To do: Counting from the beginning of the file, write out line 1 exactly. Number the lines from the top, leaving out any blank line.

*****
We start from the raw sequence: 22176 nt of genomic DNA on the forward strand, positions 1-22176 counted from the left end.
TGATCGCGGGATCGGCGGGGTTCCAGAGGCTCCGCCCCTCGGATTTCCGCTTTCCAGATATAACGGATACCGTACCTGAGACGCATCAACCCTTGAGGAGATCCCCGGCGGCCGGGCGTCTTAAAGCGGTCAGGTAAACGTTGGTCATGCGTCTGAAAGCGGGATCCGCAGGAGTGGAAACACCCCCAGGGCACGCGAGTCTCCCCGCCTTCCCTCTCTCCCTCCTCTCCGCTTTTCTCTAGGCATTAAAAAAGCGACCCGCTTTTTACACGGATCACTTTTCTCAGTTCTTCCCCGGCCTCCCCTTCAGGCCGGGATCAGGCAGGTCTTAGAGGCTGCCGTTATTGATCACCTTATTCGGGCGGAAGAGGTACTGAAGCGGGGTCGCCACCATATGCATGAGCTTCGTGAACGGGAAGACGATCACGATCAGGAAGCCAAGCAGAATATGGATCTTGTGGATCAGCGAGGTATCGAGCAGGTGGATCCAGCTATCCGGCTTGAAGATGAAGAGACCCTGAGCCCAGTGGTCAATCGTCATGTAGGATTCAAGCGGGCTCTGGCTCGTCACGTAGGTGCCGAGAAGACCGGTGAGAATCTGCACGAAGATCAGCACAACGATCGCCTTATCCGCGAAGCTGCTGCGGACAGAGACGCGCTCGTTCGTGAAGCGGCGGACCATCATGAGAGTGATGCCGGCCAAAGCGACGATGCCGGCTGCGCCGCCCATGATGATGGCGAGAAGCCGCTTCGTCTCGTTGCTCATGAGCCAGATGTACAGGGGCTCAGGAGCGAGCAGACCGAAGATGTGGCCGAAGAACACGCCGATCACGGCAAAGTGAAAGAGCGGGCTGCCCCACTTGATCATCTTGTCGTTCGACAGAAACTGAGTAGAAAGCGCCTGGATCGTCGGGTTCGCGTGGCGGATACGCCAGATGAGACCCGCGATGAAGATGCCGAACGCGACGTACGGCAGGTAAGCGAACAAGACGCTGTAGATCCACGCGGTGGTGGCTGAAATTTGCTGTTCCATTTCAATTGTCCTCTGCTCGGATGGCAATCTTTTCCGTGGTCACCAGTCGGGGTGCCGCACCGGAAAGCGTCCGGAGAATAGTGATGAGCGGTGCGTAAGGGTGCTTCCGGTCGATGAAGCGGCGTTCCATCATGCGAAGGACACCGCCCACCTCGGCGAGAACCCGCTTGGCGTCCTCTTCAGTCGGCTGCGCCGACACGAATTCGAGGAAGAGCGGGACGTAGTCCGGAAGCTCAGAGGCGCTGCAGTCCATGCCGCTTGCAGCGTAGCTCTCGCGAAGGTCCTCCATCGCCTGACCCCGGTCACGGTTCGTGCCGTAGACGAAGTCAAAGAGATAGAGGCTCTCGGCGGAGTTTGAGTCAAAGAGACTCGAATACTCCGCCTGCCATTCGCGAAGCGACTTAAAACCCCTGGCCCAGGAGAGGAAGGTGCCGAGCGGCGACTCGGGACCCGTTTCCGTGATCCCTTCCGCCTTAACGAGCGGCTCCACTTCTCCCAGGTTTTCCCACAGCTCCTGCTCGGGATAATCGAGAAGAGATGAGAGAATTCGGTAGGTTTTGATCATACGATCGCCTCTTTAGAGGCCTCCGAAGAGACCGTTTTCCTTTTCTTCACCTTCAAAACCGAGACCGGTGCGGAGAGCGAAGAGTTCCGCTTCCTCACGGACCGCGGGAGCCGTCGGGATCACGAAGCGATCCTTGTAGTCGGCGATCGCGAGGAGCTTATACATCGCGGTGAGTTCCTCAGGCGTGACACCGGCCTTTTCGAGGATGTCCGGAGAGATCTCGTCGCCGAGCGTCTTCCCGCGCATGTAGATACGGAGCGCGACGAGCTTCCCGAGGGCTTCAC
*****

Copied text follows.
We start from the raw sequence: 22176 nt of genomic DNA on the forward strand, positions 1-22176 counted from the left end.